12. 12. Negotiation tacticsNegotiation tactics are purposely used or preliminaryplanned behavior, directed to achieve the main goalsof negotiations. They are directed to: Reinforce negotiating power Gain some initial supremacy in negotiation Collect not disclosable information Make the other side emotionally disbalanced Take control over the negotiation process © Business Negotiations, Osvaldas Čiukšys
  13. 13. Main negotiation tactics usedI. To check the opponent resistance point / reservation price/ maximum priceII. AggressiveIII. To gain positional advantageIV. To gain quantitative advantage (not equal exchange)V. To disbalance opponents emotionally There are separate group of tactics, so called DIRTY or UNFAIR tactics often used in negotiations as well © Business Negotiations, Osvaldas Čiukšys
  14. 14. Main negotiation tactics (1)I. To check the opponent resistance point /reservationprice/ maximum price:1. Small stepsBy adding a small improvements (step by step) to the first offer you arereaching the maximum price of the other side they are willing to pay2. Best offer for the budget you haveOffer to disclose your budget/ maximum price: “How much you canspend? We have the most suitable offer for you”3. Extreme position (Low ball/High ball)Initial offer received is done in the manner and under conditions to beunacceptable for the other side in order to provoke disclosure of theother side real intentions (resistance point) © Business Negotiations, Osvaldas Čiukšys
  15. 15. Main negotiation tactics (2)II. Aggressive1. First and Final offer (Ultimatum)Requirement to accept the first offer (or second) otherwise negotiationswill be stopped2. Threat of terminationRequirement to accept offer or conditions under threatening to terminatenegotiations3. “Best” offer (Take it or leave it)Explicit pressure not to enter into negotiations. Statement that the bestoffer is done and there is nothing more to add to it.4. Attacks Attacking you personally or attacking your company or your country .“Tell me, why I usually enter into some problems when we have a meeting orI’m coming to your country?” © Business Negotiations, Osvaldas Čiukšys
  16. 16. Main negotiation tactics (3)III. To gain positional advantage (1)1. Hand over (“Hot potato”)To handover your problem to the other side. “I have the amount Abut would like to have the thing B. Tell me, what I have to do?”2. Misleading (Snow ball)Concentration on some not really important issues, overloading theopponents with too much information3. Wrong targetOver evaluation of an argument or issue done on purpose to gain concessionin return. Not important concession is traded-off after hard bargaining4. Higher authorityAgreed issues or received offers have to be approved by the higher managementoffer is done and there is nothing more to add to it. © Business Negotiations, Osvaldas Čiukšys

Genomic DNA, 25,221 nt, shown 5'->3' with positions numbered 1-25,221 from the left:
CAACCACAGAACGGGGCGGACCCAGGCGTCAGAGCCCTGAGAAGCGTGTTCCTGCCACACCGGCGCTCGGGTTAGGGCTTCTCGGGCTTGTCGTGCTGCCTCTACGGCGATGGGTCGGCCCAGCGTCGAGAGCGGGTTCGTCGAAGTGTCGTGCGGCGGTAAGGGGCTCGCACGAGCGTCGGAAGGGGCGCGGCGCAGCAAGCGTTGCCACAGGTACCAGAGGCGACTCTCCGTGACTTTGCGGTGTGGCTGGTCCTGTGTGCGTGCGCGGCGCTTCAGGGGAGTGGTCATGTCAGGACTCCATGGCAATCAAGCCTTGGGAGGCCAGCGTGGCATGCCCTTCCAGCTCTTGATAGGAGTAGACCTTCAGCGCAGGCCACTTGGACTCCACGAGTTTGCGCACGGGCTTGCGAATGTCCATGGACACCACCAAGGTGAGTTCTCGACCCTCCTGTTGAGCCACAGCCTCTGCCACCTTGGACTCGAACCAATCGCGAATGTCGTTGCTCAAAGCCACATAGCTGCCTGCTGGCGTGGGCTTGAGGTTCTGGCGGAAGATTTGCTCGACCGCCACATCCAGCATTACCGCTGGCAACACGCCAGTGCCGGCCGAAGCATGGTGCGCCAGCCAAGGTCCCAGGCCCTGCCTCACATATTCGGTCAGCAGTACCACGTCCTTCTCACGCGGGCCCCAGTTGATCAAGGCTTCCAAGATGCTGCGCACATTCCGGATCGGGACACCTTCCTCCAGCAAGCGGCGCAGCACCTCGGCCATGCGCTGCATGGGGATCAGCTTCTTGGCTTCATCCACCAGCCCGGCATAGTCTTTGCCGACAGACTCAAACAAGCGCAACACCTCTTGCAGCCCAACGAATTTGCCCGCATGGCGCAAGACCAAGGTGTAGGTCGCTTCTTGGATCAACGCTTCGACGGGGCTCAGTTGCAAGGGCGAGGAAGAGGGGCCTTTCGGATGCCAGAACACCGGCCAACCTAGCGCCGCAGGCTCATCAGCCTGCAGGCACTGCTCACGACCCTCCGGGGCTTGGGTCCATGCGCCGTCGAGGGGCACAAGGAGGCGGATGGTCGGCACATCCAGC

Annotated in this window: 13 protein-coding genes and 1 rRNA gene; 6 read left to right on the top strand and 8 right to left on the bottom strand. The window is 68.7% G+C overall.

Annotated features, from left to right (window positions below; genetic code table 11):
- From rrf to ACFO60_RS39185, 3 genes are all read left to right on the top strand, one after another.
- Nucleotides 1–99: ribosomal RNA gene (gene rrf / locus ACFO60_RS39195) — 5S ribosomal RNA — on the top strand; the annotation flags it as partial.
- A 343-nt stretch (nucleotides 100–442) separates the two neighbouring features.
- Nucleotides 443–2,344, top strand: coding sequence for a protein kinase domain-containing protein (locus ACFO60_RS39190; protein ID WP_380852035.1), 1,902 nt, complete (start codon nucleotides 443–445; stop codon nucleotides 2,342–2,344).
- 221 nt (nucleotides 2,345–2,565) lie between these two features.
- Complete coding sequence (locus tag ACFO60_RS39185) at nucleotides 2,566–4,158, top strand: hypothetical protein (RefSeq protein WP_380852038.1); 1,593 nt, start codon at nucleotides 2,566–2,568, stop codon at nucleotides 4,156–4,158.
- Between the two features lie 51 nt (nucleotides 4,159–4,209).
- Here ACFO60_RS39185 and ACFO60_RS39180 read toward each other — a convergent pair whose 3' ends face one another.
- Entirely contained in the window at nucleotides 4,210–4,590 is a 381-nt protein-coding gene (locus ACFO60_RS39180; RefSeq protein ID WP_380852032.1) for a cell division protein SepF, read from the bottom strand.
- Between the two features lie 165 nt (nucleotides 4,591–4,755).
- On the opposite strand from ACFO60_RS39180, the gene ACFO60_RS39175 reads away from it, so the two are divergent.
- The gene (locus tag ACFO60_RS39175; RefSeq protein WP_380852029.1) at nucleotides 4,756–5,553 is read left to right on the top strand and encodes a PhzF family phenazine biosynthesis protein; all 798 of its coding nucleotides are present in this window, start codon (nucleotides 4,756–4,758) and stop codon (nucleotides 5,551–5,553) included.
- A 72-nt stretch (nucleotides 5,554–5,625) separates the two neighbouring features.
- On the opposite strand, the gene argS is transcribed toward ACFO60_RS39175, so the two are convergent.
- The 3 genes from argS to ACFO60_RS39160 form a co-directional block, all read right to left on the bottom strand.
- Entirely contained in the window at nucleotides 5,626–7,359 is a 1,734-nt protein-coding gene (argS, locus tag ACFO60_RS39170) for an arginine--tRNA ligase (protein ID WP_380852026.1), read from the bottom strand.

17. 17. Main negotiation tactics (4)III. To gain positional advantage (2)5. Good cop/ Bad copDeal with more sympathetic opponent while the other is absent orexcluded from negotiations6. ReluctanceShowing to the opponents that you are not interested or indifferentto negotiated subject7. The SqueezeTelling the other side that he or she has to do better in order to make the other side to give concessions without getting something back. “Seems tobe that you are not eager to work on it. We’ve done a number ofconcessions and waiting for your adequate move” © Business Negotiations, Osvaldas Čiukšys
  18. 18. Main negotiation tactics (5)IV. To gain quantitative advantage (not equal exchange):1. Split the differenceThe split difference between initial proposals “has to be approved” by oneside’s higher authority . You set and split the lower difference again2. Demand for reciprocityRequirement to reciprocate by giving a concession or offer to notimportant concessions made or offer given by the requesting side3. Additional requirementsNot important requirements and arguments are exchanged for animportant concessions. “If you can ‘t deliver the goods in 2 weeks than weneed additional discount of 2% to cover our stock management costs”4. NarrowingStarting from easy to agree issues and narrowing the disagreement to themost important one. “If we did all these, can’t we agree on this one?” © Business Negotiations, Osvaldas Čiukšys